AUGUSTA, Ga. - Harris English walked from the 18th green, after yet another birdie putt painstakingly burned another edge of another hole, and made his way through the patrons of Augusta National.
He went to the clubhouse, turned in his scorecard and emerged wondering what could have been.
His smile did not readily relay a second-round 76. His ease and demeanor did not portray an afternoon of "what if ..." that can echo in the inner workings of a golfer's mind.
"He is so laid back," Martha English said as she walked the Augusta National grounds as her son played with the best golfers on the planet. "He takes everything as it comes and never gets too high or too low."
But, Mom, this is Augusta. This is where Tiger became Tiger and Jack did Jack things and where everyone knows every hole and where the winner gets the most famous cloth trophy in the world.
"That's just how he is," she said with a gleam that was equal parts pride and prejudice. "This may sound crazy, but he knew he was going to be here someday. And he made it happen."
He sure did. English has two PGA wins in the last 10 months. He is ranked No. 36 in the world and is in the top five in the season-long FedEx standings. He's fourth on tour in scoring average and leads the the big boys in greens in regulation. He has a perfect swing and a high-velocity frame built for the game. He is fearless and respectful and impossibly focused and blessedly forgetful when it fits his pysche.
"The epitome of the modern game, really," Lee Westwood, who was ranked No. 1 in the world not that long ago, said of his playing partner. "Hit it a long way and very aggressive on the greens."
Aggressive did not translate to successful this time. But for English it truly seems when, not if, he makes his mark on golf's grandest venues like the cathedral that is Augusta National.
What if he had made the 5-footer for birdie on No. 1 after he crushed a driver? What if he had made the uphill birdie look at No. 3 after a perfect wedge that landed next to the hole but rolled 10 feet down the hill? What if he had made the 15-footer for eagle on the 15th or the 10-foot birdie on the last?
"Everybody knows what a great player he is," friend and playing partner Russell Henley said of English. "It's just getting the experience around here. I'm not worried -- I think he'll be competing around here for a long time."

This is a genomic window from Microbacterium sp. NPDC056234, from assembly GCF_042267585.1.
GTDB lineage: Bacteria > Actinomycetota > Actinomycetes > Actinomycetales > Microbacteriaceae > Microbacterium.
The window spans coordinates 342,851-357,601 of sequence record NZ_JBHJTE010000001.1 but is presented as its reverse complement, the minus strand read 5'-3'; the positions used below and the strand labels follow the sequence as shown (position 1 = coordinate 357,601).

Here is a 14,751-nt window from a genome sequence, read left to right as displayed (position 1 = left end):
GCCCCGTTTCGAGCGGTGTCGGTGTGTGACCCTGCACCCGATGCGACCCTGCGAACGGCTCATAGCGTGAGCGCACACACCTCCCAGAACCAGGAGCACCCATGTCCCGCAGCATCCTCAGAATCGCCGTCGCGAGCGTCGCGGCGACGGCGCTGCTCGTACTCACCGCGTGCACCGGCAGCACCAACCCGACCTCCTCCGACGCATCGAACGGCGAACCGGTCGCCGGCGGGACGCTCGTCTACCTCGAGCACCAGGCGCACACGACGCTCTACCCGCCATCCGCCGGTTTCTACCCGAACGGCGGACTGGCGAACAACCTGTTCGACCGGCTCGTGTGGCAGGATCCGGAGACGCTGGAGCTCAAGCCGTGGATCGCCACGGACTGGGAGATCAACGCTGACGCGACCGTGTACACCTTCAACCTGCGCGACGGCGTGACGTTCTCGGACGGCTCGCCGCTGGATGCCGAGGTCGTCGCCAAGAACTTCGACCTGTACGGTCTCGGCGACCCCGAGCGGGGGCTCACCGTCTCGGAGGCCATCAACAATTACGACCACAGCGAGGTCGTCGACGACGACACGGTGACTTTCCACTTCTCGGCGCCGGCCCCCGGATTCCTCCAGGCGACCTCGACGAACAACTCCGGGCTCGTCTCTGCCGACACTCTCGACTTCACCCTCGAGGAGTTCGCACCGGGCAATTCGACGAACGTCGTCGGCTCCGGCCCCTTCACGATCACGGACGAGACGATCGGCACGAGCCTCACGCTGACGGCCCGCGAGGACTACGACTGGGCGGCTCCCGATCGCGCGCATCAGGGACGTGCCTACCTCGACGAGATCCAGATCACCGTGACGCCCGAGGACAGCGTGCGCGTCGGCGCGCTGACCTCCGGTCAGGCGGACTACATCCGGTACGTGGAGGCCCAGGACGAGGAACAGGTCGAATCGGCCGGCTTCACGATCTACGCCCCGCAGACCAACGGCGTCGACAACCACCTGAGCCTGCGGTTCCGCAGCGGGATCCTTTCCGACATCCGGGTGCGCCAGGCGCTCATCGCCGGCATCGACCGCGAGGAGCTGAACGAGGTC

So it goes, and it will continue for the next wave of rookies. What's the saying in college sports: The best thing about freshmen is that they become sophomores? Sure, English would have loved the chance to continue his first Masters, but the lessons left from this first step into the next giant leap of the game will remain.
"Everyone tells you how it is and what's like, but you don't really know until you are out there," English said. "This is how you learn. This is what makes you better next year and [at the U.S. Open] in June."
Now that English's first Masters is in the books -- granted, it was finished two chapters short of his design after he missed the cut with a 6-over 150 -- it's a better question to ask what could be for the 24-year-old former Baylor School star who already has more than $5.9 million in career golf earnings and carries himself with the poise of the game's royalty and the nerves of a pickpocket.
So it goes for the kid who left his South Georgia home roughly a decade ago to visit Baylor because his golf game needed to be challenged. As his mom tells it, the two of them headed north from Moultrie, Ga., and she reminded him that they were just looking at Baylor. He fell in love the place -- a "perfect fit," she called it -- and Martha moved to Black Creek, and the combination of school and community helped Harris continue to grow on and off the course.
"He's such a class act," said Baylor headmaster Scott Wilson, who was among a gaggle of Chattanoogans following English's every swing Friday.
His friends and family were living and swooning with each swing, but English seemed relaxed with the process despite only getting halfway to the goal of making the cut. His growth continued Friday and will be committed to memory, even if the final score was not that memorable.
"I learned so much this week," English said with a tone that sounded more grateful than frustrated Friday afternoon, "and I can use that experience.
"The huge crowds, the course, the tough pins, the conditions, getting mentally prepared, that's all part of it, and no matter how much you practice you have to experience it."
Experience can be a harsh teacher, especially here where the stakes are huge and the stage even bigger. But if we learn anything from history, it's that English is an apt student and this is just the first step toward the next goal.